Over the past few years, Washington GM Mike Rizzo made splashes in the offseason by signing pitchers to long term deals that will strengthen the Nationals’ starting rotation. However, this offseason, we have only seen Mike Rizzo sign players to one-year contracts, which have left us wondering what’s the catalyst for this change in strategy?
We came up with a couple of ways to interpret these moves.
One way to interpret these moves is that Rizzo believes that once this year is over, the “window” to win with this top-ranked pitching staff is closed. This makes sense as it is the final year of Max Scherzer’s seven-year contract and there is no guarantee he’ll return. Could we start to see some of Washington’s pitching prospects, like Cade Cavalli and Jackson Rutledge, get a chance to perform at the Major League level and prove they can fill a spot in the rotation? Does this mean that the Nationals will shift their focus to other areas of organizational need after this season?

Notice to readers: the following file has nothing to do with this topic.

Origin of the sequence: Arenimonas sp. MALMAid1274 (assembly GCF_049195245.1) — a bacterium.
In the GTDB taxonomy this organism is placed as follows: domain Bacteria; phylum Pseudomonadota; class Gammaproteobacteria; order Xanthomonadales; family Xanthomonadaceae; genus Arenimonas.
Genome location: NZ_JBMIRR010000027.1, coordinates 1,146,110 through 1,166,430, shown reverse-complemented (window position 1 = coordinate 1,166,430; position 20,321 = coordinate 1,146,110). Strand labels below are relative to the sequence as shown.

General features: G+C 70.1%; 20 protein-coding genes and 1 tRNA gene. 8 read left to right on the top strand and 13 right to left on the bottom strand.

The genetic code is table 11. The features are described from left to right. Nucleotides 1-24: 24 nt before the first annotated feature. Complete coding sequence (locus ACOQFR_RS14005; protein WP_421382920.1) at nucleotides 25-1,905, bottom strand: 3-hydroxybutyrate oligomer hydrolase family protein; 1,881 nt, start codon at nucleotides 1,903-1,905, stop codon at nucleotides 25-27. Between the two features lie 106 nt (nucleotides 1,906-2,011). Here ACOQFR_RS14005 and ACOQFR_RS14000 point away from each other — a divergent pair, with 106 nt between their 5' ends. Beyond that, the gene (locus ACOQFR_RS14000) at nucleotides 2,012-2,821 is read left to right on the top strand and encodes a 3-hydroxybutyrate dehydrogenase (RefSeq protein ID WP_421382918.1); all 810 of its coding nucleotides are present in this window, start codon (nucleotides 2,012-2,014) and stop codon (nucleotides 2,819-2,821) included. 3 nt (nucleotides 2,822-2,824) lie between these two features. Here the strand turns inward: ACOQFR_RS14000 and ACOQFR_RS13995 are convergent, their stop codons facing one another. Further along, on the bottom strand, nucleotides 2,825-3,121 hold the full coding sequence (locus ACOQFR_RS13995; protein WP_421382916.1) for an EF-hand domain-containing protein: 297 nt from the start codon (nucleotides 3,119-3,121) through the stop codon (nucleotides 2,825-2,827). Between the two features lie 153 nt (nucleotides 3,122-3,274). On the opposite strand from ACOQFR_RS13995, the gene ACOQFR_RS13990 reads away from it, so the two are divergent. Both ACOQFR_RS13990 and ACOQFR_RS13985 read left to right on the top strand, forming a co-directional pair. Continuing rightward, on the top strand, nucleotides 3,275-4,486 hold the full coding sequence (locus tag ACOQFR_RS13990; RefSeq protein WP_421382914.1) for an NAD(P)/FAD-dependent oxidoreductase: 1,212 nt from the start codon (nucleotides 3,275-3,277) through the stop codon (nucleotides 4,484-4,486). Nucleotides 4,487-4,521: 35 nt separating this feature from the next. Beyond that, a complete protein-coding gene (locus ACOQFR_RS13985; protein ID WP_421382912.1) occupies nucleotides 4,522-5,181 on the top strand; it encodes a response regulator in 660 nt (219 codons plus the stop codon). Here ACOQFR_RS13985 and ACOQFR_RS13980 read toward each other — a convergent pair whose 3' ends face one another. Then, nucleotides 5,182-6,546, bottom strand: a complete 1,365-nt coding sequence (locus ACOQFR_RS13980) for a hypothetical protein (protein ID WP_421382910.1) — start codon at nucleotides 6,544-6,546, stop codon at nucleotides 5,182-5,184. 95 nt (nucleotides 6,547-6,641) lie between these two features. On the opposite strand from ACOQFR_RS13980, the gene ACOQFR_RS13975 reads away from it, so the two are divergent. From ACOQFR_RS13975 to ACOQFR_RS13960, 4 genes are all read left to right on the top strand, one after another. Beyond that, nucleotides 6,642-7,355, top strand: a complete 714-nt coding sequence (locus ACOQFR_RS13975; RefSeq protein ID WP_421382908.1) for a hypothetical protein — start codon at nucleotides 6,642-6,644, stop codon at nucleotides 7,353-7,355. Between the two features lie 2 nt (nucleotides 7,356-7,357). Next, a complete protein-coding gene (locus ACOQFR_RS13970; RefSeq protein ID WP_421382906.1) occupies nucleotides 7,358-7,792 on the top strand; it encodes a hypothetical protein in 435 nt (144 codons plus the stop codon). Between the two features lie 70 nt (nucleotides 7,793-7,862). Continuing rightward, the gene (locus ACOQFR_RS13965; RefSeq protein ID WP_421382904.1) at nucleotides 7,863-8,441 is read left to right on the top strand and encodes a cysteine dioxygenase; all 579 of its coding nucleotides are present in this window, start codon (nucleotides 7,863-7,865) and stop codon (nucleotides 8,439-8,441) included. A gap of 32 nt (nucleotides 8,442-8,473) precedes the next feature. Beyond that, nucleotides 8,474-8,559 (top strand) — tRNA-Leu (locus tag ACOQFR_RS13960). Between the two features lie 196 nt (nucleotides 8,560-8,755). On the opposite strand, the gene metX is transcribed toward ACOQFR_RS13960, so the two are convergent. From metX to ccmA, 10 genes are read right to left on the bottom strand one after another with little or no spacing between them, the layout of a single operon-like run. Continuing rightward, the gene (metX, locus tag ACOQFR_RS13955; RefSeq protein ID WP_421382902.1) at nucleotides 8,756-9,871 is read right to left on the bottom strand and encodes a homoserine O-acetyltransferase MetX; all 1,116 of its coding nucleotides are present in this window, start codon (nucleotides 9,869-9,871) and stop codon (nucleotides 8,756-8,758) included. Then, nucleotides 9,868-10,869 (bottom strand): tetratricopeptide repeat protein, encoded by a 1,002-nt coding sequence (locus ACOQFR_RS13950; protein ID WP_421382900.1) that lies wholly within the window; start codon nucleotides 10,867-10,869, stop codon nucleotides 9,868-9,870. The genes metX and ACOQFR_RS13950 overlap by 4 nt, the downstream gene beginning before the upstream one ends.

Another way to interpret this offseason’s moves is that Washington is avoiding long-term, large financial commitments to extend such star players as Trea Turner and Juan Soto while also staying under the threshold for the competitive balance tax. Are Mike Rizzo and the gang hoping that Carter Kieboom becomes the player they think he is when the Nationals drafted him, and therefore not have to worry about filling another infield spot? If not, there is a free agent from Chicago available next offseason who plays third base and is pretty darn good. However, if Kieboom becomes the player they hoped, the Nationals will then have much more financial flexibility to sign Turner and Soto to long term deals and build for the future.
Either way, during the upcoming season or next offseason, the number one priority for the Nationals must be making a significant effort to lock up these players to long-term deals.
Trade Deadline Deals
Another way to interpret all these one-year signings is to add assets that would serve as trade bait at the deadline? While we haven’t even finished the offseason, it’s way too early to discuss mid-season moves. However, thinking three moves ahead has always been a strength of Rizzo. While we don’t necessarily believe that this is the thinking or the want, signing some veterans to one-year deals and then trading them away if the Nationals are out of the playoff picture could yield prospects to start rebuilding Washington’s depleted farm system.
No matter what Mike Rizzo’s thinking (and only he knows), this season will be a critical year for the Washington Nationals and the team’s future.
Buckle up Nationals fans because baseball is back and it’s going to be a hell of a ride. We can’t wait!
(Edited by: Jonathan)
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